The Bloem Diaries – Part 2: Kitchen politics

When someone asks you whether you mind sharing a room with someone from “another race” this messes with your brain in unpredictable ways. And you resent the person who implanted that question in your head. Now it sits there, like an intruder among all the other utterances of everyday life that you remember hearing. It hits you there and then that this question will leave an indelible mark on your mind, that your mind has been polluted, Chernobyl style. What is the half life of apartheid? In Bloemfontein at least, most off-campus residences still practice racial segregation. It is often sugar-coated, asking applicants to indicate their “preferred room mate” on a form that can be interpreted as asking for a specific name when it is actually used to indicate race.

Alamnesh cooks Shuro. While cooking, she names all the ingredients for me in Amharic and English. She later shows me the book she uses to learn English. It is written by an Ethiopian author who writes “BA in Journalism 2015” after his name, apparently to establish his expertise in language teaching. Many sample sentences involve conversations one might have in shops. Some sound very British and stiff, while others are translated so directly from Amharic that you have to mentally read them with an Ethiopian accent for them to make sense (“How are you?” “Thanks to God, I am well.”). Alamnesh needs to improve her English if she wants to get work in one of the shops in town.

I think of the Habesha shop keepers, embedded in a complex social network of dependencies and moral obligations. They are under pressure from their community to give work to Ethiopians, yet the South African context makes it crucial for them to provide work to locals. This is their best strategy to escape the wrath of impoverished communities in South Africa – a lesson learned through bloodshed a few years ago. Like pretty much every other group, African migrants too have become a target of violence in South Africa.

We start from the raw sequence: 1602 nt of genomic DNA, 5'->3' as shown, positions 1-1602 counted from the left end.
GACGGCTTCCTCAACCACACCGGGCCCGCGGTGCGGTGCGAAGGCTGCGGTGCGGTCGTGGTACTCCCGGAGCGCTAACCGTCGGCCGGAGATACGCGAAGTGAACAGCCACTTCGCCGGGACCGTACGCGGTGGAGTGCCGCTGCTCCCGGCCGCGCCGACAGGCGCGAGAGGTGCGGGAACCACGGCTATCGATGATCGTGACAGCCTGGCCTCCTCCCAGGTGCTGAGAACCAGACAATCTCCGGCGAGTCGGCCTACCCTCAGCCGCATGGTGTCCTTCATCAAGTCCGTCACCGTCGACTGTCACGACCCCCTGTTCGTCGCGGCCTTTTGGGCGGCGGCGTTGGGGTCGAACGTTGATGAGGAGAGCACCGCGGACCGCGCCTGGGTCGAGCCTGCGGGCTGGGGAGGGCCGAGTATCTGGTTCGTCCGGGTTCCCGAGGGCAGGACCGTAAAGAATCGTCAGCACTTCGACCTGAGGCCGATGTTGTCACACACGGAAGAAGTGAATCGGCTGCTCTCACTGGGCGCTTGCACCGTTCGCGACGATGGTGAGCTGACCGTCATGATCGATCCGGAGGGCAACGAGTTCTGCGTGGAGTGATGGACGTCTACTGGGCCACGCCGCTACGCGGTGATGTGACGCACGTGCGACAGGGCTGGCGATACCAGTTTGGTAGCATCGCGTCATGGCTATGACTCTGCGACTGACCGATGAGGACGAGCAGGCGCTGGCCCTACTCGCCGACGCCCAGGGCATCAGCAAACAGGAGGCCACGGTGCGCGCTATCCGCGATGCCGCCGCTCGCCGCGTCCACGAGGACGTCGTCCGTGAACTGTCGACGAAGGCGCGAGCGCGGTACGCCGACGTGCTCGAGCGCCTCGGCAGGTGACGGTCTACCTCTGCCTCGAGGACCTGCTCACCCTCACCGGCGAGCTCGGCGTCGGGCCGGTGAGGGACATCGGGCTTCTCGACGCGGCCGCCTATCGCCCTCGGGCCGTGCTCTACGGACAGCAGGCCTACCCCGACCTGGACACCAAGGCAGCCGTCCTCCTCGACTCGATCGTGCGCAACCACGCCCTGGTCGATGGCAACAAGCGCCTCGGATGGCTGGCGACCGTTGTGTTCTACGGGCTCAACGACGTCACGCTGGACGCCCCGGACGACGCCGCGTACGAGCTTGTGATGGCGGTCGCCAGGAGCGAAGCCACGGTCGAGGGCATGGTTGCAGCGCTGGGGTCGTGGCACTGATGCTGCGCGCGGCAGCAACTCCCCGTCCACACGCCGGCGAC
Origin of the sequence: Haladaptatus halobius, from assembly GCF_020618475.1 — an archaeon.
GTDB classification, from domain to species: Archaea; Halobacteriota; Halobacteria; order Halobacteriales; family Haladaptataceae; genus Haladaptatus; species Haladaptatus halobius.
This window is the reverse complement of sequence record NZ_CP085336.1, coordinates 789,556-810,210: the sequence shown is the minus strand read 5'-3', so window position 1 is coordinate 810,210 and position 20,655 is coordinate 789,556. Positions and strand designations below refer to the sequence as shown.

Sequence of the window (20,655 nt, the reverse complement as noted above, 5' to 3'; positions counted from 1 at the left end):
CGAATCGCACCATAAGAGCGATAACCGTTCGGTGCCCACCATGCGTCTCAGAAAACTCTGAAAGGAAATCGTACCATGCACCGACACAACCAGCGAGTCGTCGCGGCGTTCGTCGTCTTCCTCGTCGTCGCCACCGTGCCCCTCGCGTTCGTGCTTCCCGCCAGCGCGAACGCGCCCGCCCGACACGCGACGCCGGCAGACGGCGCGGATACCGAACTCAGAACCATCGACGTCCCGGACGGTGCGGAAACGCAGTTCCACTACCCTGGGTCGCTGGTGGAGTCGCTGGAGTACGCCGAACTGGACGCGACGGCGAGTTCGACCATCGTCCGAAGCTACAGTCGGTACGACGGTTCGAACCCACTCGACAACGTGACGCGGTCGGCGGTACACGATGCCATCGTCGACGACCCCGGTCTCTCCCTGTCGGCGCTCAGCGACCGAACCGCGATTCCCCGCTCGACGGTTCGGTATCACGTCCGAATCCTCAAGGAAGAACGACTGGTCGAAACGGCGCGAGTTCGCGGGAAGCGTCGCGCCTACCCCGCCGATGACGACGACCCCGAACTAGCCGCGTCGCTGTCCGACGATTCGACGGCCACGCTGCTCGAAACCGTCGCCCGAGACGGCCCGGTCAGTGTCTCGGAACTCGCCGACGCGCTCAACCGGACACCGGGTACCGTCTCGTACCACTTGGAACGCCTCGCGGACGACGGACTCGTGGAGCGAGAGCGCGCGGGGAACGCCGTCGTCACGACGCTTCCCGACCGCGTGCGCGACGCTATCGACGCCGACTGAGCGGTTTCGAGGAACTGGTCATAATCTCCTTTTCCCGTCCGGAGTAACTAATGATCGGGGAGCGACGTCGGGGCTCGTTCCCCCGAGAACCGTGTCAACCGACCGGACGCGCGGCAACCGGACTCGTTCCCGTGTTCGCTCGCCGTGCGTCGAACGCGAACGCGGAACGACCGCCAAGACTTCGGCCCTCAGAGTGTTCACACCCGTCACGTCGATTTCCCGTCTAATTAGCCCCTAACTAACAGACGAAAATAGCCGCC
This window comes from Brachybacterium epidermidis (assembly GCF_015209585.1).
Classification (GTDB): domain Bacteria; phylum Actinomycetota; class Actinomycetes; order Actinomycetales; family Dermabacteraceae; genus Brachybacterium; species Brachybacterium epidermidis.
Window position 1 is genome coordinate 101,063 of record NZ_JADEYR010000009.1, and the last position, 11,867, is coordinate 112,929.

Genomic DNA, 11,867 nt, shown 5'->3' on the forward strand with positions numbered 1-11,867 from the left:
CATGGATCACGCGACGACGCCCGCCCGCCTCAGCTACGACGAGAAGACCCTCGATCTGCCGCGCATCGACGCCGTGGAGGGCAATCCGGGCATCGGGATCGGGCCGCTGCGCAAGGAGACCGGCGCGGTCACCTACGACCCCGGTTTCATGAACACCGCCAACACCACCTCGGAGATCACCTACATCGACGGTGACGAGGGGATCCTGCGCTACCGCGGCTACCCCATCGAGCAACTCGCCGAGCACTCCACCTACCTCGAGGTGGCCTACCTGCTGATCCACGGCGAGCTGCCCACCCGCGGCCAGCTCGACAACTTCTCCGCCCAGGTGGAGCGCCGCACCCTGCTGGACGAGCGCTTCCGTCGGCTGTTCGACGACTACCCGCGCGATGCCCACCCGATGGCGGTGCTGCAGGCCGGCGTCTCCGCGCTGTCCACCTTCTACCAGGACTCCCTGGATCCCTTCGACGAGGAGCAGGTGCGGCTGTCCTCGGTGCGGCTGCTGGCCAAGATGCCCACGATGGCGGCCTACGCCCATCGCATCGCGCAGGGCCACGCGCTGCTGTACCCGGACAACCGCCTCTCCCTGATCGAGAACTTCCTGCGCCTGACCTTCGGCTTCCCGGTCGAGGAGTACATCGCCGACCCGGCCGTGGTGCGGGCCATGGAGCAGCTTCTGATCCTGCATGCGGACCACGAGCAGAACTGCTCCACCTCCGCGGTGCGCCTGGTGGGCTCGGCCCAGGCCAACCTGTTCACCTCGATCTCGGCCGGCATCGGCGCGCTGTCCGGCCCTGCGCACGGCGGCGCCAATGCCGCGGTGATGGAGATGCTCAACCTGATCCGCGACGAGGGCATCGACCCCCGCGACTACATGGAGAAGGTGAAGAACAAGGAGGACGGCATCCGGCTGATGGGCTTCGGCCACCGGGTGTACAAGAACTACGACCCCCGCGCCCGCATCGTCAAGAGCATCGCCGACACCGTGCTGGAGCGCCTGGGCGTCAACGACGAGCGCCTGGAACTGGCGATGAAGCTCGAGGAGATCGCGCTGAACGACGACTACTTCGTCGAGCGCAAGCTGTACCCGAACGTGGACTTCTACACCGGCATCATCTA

To the Habeshas I interact with, the difference between them and black South Africas could not be greater. They are perfectly oblivious to the fact that most white people cannot even make the difference between them and the local black population. “All the black students are thieves, you have to be very careful.” This warning from an Ethiopian PhD Student catches me off guard and I am not able to hide my disapproval of this kind of blanket statement. “Ok, maybe not all of them. But many.” The Ethiopian students here do not go out much. Compared to their rural home town in Ethiopia, Bloemfontein is a dangerous place. I understand the fear, but I at least want it to be evenly distributed and mess with people’s certainties a little bit. “You know, many of the white students are armed. Those are the ones I am most afraid of.” He considers this and agrees.

Food for thought.

“Do you mind sharing the kitchen with another race?” For the first time I feel genuinely angry. Not sad, just boiling with anger. “We have to ask you this question.” In some countries you would go to jail for asking me this question. “I mind sharing the kitchen with someone who answered yes to that question…” Her fake smile disappears but she still needs to sell her product, off-campus overpriced luxury accommodation for rich kids and visiting researchers looking for a simple solution to their Bloemfontein housing problem. Later, the manager is called and I am duly introduced (“This is Carmen, she wants to rent a room, she does not mind sharing with another race.”) Not even “a person of another race”, no just “another race”. Will they all fit in my kitchen? One billion Chinese, all at once?